As psychiatric comorbidity is a factor for poor prognosis in disease, more and more medical services are including a psychologist in their protocols. Thus, areas such as Oncology, Palliative Care, Pain Management and Spinal Cord Injuries include psychological care in their multidisciplinary patient management. Other departments are initiating its implementation, such as Cardiology, Dermatology (especially for patients with psoriasis), Emergency Care and Rheumatology.20 However, despite the increasingly significant scientific evidence, the presence of psychological alterations among patients continues to be underestimated in clinical practice.

In the transplantation process, there is a growing awareness of the need for psychosocial assessment of patients who are on waiting lists11,21–23 in order to detect risk factors for a poor prognosis. In patients with terminal chronic liver disease who are candidates for liver transplantation, the clinical circumstances associated with liver disease, along with transplantation waiting times, have an effect on several personal aspects of patients. These are biological and physical in nature, yet there are also psychological and social consequences. Faced with all these changes, patient strategies for coping with the disease are essential and defined as “constantly changing cognitive and behavioral efforts to manage specific internal and/or external demands that are appraised as taxing or exceeding the resources of the person.”24 Most studies on the psychological characteristics of transplantation have been conducted post-transplantation and mainly in kidney recipients. In contrast, it should be noted that our study was performed in patients awaiting liver transplantation.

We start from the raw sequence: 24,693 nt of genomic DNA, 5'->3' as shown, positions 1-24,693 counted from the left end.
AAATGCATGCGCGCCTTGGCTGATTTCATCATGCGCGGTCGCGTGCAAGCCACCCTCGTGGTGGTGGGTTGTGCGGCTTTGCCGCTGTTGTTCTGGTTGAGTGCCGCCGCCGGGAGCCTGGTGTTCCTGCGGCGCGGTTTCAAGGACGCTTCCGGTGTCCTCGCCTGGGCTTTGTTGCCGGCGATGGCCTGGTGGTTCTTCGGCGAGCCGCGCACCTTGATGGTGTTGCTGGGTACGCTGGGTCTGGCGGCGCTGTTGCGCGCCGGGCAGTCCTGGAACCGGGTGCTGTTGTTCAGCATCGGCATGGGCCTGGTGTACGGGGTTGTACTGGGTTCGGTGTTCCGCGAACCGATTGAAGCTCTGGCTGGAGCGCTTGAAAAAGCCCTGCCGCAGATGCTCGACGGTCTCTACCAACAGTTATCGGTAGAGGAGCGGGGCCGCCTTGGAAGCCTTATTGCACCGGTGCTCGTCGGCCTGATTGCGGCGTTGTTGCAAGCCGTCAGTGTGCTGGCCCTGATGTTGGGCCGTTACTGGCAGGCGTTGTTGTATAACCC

In the initial design of the present study, patients were evaluated between one and three weeks after being placed on the waiting list. We believe that scheduling patients within the initial days would favor homogeneous psychological responses.

Strategies for coping with disease are crucial, since they reflect the cognitive scheme of the patient for dealing with the diagnosis, control of the disease and expectations in terms of disease progression and prognosis.11,18,25 In addition, the disease-coping style determines the patient's psychological morbidity, and psychopathological reactions can lead to changes in behavior.18,24,26

Research groups that have studied the influence of different strategies to cope with disease26–29 indicate that active coping strategies are more beneficial for dealing with disease than passive ones.27,28 Thus, styles characterized by helplessness and hopelessness entail the presence of depression, while a greater ‘fighting spirit’ is associated with non-depressed patients.28 This associative pattern is frequently found in patients waiting for transplantation, regardless of the organ.11,26,29